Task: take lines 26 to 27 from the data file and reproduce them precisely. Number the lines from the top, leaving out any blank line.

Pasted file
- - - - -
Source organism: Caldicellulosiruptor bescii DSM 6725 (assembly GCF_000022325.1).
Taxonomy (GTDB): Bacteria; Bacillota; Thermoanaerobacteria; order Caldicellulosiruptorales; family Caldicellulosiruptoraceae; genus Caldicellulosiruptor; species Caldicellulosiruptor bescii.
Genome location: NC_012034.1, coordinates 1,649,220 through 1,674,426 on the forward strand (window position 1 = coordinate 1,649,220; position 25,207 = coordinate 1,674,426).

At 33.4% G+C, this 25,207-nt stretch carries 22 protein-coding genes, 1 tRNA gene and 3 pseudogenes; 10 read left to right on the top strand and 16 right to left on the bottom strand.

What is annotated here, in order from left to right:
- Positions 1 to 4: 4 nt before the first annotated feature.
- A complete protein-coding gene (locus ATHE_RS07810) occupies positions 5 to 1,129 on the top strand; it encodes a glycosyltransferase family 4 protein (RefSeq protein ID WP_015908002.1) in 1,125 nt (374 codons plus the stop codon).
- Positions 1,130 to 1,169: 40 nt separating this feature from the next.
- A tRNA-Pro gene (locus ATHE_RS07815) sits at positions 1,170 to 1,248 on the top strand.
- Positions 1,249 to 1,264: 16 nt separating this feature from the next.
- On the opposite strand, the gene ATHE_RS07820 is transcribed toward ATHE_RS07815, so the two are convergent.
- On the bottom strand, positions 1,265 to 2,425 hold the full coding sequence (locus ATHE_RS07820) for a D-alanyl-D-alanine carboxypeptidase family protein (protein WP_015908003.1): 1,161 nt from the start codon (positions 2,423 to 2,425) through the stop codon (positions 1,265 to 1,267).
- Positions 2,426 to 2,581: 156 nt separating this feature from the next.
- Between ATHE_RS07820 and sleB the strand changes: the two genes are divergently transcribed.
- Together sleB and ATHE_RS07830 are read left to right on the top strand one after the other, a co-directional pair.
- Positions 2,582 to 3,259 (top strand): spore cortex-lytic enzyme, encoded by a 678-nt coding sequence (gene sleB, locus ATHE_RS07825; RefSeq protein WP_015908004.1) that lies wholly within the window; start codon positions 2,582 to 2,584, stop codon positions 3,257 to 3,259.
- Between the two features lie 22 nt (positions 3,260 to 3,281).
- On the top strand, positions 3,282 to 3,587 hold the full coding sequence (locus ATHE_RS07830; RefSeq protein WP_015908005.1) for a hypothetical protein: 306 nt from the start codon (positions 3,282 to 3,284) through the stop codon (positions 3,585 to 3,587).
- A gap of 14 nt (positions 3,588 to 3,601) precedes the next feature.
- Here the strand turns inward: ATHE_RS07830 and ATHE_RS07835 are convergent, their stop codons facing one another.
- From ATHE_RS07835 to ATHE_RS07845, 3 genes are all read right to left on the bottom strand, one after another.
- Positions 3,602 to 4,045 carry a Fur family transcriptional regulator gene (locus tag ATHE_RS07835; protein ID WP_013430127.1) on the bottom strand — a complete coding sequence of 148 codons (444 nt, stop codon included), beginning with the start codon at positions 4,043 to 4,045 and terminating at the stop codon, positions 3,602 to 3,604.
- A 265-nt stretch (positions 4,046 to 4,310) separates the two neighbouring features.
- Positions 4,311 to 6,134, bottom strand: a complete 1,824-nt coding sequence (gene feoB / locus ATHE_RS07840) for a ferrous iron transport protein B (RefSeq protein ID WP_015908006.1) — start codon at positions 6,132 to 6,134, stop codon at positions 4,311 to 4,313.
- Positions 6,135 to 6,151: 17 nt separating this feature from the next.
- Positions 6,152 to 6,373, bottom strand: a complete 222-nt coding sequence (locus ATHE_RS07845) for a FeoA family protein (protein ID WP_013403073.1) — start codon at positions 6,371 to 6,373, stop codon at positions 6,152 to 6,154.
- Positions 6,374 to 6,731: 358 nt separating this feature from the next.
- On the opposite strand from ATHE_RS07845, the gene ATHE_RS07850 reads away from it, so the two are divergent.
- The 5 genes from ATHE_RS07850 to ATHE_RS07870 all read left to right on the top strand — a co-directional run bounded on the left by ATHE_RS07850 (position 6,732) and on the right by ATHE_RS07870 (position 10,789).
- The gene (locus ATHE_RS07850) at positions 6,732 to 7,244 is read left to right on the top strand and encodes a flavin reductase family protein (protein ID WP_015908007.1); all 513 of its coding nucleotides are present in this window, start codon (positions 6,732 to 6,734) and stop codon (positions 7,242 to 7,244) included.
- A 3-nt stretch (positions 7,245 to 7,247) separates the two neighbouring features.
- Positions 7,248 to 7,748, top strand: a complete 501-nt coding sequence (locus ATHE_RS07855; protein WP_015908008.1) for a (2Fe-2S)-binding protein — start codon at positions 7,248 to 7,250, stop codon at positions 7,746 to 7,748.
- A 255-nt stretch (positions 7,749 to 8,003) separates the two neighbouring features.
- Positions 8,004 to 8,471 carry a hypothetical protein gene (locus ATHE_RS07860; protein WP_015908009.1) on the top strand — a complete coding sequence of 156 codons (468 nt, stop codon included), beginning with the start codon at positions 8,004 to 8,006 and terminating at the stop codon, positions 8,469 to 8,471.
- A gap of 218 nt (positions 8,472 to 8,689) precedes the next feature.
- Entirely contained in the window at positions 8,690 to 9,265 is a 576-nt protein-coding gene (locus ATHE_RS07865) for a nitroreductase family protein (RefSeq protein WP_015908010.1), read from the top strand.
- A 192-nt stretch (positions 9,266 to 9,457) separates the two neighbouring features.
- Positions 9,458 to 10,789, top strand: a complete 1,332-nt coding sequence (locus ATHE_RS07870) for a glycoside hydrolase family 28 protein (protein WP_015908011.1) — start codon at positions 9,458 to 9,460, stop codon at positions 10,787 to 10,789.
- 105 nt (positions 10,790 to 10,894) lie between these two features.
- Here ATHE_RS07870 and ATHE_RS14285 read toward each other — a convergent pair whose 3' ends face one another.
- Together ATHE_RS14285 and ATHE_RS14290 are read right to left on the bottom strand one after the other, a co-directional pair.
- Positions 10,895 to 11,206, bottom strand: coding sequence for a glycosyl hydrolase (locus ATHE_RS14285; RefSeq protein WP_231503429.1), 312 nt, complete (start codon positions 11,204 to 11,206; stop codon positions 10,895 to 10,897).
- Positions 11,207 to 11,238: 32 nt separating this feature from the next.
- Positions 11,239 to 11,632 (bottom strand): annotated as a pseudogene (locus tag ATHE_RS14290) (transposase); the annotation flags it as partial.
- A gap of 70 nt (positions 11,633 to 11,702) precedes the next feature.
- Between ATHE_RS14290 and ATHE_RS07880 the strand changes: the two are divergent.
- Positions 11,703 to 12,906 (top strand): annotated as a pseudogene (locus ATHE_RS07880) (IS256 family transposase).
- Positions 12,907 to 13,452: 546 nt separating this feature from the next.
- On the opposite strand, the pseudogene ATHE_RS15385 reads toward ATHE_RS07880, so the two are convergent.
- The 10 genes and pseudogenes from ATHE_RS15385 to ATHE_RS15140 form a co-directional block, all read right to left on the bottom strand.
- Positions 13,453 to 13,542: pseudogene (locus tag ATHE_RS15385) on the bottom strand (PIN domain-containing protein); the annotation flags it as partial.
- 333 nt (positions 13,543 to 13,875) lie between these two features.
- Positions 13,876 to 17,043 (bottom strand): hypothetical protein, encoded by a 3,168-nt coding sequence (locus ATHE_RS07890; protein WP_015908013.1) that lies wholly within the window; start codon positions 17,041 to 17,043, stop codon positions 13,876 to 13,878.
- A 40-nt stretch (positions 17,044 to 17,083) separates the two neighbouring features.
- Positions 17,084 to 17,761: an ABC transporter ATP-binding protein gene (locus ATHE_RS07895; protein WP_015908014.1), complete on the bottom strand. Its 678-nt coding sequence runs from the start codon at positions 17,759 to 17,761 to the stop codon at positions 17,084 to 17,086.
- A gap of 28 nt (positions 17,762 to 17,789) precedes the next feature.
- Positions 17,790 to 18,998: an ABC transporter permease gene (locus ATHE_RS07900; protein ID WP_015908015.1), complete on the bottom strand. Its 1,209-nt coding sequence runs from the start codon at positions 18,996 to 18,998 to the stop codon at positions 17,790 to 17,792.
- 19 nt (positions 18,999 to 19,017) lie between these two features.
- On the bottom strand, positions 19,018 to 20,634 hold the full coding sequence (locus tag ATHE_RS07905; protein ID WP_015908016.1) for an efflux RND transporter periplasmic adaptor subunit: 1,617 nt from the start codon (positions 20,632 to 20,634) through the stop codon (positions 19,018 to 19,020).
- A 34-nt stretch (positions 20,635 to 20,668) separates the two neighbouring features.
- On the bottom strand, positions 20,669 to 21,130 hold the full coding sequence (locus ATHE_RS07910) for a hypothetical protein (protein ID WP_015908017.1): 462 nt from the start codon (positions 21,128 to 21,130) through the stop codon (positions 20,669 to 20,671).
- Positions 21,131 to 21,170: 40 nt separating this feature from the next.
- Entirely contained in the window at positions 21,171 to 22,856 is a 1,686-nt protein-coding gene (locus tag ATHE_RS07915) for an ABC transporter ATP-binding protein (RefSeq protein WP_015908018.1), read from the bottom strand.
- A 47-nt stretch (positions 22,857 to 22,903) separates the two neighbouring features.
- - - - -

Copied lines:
- Positions 6,152 to 6,373, bottom strand: a complete 222-nt coding sequence (locus ATHE_RS07845) for a FeoA family protein (protein ID WP_013403073.1) — start codon at positions 6,371 to 6,373, stop codon at positions 6,152 to 6,154.
- Positions 6,374 to 6,731: 358 nt separating this feature from the next.